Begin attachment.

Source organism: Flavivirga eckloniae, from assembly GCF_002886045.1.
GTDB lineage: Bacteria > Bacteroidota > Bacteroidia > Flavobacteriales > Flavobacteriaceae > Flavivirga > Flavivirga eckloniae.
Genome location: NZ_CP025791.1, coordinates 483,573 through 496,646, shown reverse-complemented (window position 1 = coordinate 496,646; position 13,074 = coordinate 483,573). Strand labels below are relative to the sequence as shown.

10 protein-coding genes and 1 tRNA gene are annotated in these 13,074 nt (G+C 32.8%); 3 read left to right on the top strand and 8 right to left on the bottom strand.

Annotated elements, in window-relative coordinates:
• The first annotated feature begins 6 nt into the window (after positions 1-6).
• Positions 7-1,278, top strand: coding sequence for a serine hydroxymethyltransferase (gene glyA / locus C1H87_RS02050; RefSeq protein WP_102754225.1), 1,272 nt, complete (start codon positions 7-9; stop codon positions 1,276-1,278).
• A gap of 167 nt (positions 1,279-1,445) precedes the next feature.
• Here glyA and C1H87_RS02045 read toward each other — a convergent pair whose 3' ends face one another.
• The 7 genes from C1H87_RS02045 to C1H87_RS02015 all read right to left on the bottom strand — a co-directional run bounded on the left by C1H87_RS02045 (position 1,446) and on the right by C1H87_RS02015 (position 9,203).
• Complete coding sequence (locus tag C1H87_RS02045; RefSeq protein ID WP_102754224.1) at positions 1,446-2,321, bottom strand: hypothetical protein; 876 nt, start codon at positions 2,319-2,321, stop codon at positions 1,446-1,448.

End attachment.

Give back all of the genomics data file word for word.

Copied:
Source organism: Flavivirga eckloniae, from assembly GCF_002886045.1.
GTDB lineage: Bacteria > Bacteroidota > Bacteroidia > Flavobacteriales > Flavobacteriaceae > Flavivirga > Flavivirga eckloniae.
Genome location: NZ_CP025791.1, coordinates 483,573 through 496,646, shown reverse-complemented (window position 1 = coordinate 496,646; position 13,074 = coordinate 483,573). Strand labels below are relative to the sequence as shown.

10 protein-coding genes and 1 tRNA gene are annotated in these 13,074 nt (G+C 32.8%); 3 read left to right on the top strand and 8 right to left on the bottom strand.

Annotated elements, in window-relative coordinates:
• The first annotated feature begins 6 nt into the window (after positions 1-6).
• Positions 7-1,278, top strand: coding sequence for a serine hydroxymethyltransferase (gene glyA / locus C1H87_RS02050; RefSeq protein WP_102754225.1), 1,272 nt, complete (start codon positions 7-9; stop codon positions 1,276-1,278).
• A gap of 167 nt (positions 1,279-1,445) precedes the next feature.
• Here glyA and C1H87_RS02045 read toward each other — a convergent pair whose 3' ends face one another.
• The 7 genes from C1H87_RS02045 to C1H87_RS02015 all read right to left on the bottom strand — a co-directional run bounded on the left by C1H87_RS02045 (position 1,446) and on the right by C1H87_RS02015 (position 9,203).
• Complete coding sequence (locus tag C1H87_RS02045; RefSeq protein ID WP_102754224.1) at positions 1,446-2,321, bottom strand: hypothetical protein; 876 nt, start codon at positions 2,319-2,321, stop codon at positions 1,446-1,448.